Midlife: Crisis or “Re-assessment”?

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But what exactly is the infamous Midlife crisis? Is it really a crisis or a phase in one’s life that can pass without any major emotional casualties to self or others? What are the symptoms of this phase, what causes it and is there anyway it can be avoided?



Midlife is an emotional process that both men and women go through equally. It is the point in life when the person feels that life is halfway through, that what is left is less than what has passed and more importantly that what was accomplished was not a source of satisfaction anymore.



Several researches done on this phenomenon indicate that a person feels that he or she is passing through a midlife crisis when they are haunted by one or more of those feelings:

·        Boredom from any activities used to and previous sources of happiness.

·        Repulsion from the typical marriage and children-related responsibilities.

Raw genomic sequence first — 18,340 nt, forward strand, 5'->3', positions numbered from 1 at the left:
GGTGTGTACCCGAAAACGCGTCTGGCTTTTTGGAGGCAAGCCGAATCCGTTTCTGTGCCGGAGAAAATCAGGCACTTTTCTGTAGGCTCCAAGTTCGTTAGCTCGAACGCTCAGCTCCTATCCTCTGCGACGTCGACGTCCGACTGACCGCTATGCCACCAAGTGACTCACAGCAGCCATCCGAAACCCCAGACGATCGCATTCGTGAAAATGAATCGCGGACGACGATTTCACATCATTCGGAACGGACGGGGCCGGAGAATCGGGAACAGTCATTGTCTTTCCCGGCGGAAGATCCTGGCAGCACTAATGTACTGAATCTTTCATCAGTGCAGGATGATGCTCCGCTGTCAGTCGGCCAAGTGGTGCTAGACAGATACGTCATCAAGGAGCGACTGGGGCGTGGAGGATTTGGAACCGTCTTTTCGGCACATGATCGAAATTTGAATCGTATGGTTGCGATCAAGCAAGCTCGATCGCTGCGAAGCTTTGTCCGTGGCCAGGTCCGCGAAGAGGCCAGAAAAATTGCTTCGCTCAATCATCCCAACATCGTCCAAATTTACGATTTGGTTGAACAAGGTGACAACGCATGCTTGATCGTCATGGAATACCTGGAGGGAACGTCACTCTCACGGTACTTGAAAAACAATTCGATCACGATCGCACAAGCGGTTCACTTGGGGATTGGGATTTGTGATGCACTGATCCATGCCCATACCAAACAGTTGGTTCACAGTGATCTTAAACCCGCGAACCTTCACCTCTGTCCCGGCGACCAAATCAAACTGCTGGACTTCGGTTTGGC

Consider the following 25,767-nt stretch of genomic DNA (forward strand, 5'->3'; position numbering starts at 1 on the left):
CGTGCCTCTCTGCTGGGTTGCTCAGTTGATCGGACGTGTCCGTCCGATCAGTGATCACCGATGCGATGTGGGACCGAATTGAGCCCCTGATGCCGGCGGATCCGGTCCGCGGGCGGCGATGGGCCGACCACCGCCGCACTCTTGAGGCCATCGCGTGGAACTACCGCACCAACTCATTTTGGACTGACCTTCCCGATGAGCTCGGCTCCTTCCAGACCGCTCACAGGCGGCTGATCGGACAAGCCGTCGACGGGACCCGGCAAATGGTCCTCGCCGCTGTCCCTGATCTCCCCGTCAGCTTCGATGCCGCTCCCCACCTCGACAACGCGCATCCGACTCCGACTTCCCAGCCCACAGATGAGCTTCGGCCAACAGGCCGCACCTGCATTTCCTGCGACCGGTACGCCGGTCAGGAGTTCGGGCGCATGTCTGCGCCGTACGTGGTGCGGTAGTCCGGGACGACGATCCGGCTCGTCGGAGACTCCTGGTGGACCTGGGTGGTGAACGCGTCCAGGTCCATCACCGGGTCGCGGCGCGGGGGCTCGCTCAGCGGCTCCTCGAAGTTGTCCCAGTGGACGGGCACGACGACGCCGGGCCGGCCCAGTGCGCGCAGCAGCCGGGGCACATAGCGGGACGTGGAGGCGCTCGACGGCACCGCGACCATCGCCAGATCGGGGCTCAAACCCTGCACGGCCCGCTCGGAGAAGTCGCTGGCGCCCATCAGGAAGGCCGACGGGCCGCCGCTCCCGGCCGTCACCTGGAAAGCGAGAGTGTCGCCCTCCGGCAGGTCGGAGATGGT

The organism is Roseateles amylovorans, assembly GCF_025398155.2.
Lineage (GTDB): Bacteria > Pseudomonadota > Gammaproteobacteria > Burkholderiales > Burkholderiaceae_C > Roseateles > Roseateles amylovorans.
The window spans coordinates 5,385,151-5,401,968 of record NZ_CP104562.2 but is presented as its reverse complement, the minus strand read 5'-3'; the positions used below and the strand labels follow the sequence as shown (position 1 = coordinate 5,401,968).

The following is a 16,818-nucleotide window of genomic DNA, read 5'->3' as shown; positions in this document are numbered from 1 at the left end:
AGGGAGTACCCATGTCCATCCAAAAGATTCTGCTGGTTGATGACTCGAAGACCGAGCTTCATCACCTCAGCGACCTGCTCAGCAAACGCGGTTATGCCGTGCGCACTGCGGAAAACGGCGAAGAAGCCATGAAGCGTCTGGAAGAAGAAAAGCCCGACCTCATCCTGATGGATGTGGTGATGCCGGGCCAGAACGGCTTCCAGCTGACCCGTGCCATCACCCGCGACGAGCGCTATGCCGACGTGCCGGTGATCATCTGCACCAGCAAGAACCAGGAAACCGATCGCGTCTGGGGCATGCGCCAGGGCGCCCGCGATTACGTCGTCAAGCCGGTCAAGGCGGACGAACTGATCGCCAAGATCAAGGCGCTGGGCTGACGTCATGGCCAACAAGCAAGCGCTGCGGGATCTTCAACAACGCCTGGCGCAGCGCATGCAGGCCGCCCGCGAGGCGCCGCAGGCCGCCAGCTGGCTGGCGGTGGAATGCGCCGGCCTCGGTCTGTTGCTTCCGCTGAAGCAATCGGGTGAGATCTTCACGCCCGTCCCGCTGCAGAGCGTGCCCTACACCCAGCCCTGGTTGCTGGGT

·        Wanting to undergo a new and adventurous experience.

·        Confused about the meaning of life.

·        Not knowing who they are anymore or what exactly their value is.


What are the reasons?


Ahmed, married for over 30 years, explains that "midlife crisis occurs when a person finds out that he is getting older, that life is passing by and that he has not yet done all what he wanted to do especially in enjoying life. This is when he makes the stop and life changing decisions might be taken". Truth is, as different as human beings are, so are the reasons behind going through a midlife stage. However, research has covered a good deal in this area and found common threads that might be causing this life-review process. Contrary to the common perception though, midlife is not contingent on age solely (i.e. people reaching their 40s). Rather, age is just one of the elements that contribute to this process.